Google’s Project Zero revises policies to encourage more thorough patches

The new policies should give developers more time to distribute patches to users

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Google’s Project Zero program, which discloses exploits, security vulnerabilities and other series bugs, will test revised policies in 2020. With the new policies, Project Zero hopes to encourage companies to release more thorough patches. It also hopes to see wider adoption of said patches.

In a blog post about the changes, Project Zero notes that it’s spent the last five years trying to encourage faster patch development. Through the use of a 90-day disclosure deadline, noting that in 2014 some bugs needed upwards of six months to fix. In 2019, developers fixed 97.7 percent of bugs within the deadline. However, the program now wants to emphasize not just faster patch development, but more thorough patches that reach more users.

The biggest change in Project Zero’s policies is that the program will now wait the full 90 days to disclose a flaw instead of releasing the details once it’s fixed, even if a company fixes it well ahead of the deadline. This should give developers more time to distribute a patch to users and ensure that patch actually fixes the root issue of the problem, instead of just covering it over.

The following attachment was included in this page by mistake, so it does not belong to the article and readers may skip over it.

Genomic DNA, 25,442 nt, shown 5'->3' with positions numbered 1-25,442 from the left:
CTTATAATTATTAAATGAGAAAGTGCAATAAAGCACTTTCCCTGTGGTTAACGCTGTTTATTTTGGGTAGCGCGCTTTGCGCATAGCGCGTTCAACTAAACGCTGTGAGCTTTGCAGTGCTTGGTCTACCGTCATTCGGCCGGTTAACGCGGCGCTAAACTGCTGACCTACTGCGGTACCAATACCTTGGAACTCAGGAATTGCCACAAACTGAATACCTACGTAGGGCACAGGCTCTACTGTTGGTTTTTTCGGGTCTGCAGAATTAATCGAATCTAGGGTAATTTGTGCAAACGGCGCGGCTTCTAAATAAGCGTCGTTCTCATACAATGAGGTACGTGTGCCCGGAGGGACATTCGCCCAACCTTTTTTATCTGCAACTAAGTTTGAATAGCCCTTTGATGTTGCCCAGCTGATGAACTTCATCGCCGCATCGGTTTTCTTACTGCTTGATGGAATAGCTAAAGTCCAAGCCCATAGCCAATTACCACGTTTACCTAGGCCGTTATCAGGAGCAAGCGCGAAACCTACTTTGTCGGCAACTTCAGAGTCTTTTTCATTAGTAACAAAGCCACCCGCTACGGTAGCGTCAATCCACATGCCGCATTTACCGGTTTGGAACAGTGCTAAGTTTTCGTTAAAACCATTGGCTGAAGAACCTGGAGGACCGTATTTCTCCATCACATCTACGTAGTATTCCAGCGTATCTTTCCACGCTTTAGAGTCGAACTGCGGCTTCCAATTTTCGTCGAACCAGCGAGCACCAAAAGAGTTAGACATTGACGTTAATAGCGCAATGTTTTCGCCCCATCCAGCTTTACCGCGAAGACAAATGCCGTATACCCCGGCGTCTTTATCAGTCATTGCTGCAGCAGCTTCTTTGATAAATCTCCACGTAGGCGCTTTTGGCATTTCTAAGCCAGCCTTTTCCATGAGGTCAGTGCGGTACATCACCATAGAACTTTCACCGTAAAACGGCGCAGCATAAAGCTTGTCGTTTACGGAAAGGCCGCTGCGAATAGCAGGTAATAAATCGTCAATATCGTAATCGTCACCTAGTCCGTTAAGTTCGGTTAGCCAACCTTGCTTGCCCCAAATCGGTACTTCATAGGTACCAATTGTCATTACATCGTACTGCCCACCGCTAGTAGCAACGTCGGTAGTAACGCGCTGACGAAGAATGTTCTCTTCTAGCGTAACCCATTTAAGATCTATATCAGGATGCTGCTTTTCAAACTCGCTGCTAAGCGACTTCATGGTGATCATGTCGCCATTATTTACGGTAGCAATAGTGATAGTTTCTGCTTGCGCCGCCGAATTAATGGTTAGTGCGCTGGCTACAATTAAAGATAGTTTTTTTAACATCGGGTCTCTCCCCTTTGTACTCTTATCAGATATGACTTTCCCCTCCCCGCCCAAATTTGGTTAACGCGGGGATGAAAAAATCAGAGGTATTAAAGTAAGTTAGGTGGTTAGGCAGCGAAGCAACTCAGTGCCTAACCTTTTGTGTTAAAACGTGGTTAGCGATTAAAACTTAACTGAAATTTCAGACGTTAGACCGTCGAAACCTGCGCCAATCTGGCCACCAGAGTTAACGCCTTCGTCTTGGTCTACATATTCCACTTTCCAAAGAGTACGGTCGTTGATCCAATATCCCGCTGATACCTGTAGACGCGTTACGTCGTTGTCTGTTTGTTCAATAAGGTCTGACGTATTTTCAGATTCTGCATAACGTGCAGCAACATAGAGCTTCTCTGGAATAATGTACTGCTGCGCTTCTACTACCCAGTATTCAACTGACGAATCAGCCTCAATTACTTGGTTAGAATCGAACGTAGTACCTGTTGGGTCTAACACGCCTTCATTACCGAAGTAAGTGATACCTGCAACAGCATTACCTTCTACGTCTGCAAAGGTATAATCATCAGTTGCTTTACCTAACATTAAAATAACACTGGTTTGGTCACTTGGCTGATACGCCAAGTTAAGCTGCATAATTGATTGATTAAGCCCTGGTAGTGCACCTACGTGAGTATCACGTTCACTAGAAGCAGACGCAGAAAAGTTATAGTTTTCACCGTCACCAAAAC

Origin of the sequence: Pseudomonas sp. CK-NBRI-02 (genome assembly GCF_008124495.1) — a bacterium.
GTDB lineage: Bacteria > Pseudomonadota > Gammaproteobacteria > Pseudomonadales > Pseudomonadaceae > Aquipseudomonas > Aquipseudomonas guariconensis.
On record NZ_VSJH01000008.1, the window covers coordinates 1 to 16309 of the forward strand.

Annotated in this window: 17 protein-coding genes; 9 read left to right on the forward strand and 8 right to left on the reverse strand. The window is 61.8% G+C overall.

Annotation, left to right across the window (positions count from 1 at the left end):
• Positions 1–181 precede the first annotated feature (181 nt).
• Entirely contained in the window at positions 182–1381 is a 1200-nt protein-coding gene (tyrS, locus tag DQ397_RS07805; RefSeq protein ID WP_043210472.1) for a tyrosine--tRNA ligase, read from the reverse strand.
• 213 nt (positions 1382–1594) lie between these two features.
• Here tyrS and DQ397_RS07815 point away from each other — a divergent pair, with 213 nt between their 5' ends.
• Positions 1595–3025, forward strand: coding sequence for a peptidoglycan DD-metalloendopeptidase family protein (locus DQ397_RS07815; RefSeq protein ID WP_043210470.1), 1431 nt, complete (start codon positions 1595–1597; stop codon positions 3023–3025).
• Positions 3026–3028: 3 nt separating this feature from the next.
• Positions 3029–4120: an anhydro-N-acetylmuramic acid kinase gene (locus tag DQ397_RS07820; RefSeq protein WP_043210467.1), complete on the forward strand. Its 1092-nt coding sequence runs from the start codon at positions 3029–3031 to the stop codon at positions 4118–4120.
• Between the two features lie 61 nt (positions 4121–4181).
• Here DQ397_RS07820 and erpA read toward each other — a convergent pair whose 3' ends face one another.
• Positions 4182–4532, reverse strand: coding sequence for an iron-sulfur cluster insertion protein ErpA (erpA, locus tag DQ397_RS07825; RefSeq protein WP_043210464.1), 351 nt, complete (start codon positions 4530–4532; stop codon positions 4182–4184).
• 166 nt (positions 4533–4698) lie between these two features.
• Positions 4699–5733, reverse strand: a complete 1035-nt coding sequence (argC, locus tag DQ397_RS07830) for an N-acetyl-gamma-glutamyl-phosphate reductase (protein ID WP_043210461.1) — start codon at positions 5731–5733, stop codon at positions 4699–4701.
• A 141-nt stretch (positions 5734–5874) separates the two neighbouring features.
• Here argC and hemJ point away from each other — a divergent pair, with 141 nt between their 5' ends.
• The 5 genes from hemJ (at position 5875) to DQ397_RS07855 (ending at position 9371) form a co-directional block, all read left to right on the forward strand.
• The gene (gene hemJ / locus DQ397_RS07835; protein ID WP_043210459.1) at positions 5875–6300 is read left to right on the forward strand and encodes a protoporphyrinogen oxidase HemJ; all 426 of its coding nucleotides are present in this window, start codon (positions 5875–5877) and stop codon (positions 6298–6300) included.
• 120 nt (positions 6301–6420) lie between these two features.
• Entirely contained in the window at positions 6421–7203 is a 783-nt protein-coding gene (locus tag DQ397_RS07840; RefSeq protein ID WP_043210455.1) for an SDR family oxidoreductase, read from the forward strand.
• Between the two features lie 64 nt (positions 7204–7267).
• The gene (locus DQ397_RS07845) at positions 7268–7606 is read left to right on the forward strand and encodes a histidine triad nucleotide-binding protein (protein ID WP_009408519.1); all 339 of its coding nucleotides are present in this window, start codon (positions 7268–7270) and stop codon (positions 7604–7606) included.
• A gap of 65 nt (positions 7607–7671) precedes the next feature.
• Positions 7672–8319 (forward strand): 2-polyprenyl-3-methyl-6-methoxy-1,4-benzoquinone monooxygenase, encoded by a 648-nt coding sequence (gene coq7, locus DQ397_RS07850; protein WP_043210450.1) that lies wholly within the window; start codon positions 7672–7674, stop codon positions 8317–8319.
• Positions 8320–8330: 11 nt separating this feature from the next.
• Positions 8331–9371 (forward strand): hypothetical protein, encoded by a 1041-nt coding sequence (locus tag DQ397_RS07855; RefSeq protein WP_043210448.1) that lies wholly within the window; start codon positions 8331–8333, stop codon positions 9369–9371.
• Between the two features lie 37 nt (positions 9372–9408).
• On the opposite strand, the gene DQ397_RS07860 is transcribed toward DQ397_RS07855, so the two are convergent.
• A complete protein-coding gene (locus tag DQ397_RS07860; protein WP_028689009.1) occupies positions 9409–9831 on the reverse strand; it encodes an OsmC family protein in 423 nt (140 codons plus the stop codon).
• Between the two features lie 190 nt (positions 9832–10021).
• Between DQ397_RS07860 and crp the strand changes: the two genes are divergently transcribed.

On the same note, if a fix is incomplete, Project Zero will report it to the developer and add it to the existing report. Previously, the program treated incomplete fixes as separate problems with their own deadlines. On top of this, Project Zero plans to open tracker reports the moment developers patch a flaw during the ‘grace period,’ a 14-day window to developers if they’ll barely miss the 90-day target. It will also open tracker reports for patches released on the 90th day, or earlier under mutual agreement with the developer.

Previously, Project Zero would open bugs fixed during the grace period to the public after the patch was released, or tracker reports were opened at researcher discretion after the deadline expired.

Project Zero plans to test the new policies throughout 2020, and if the results are favourable, it may make the new policies permanent.

For users, there may not be any immediately noticeable change. However, over time, it may mean that when Project Zero discloses a security flaw, the chances you’re already protected are much higher. That said, Project Zero’s insistence on a 90-day deadline and disclosure may still leave some users in the lurch by publicizing issues before developers patch them.

Source: Project Zero Via: Engadget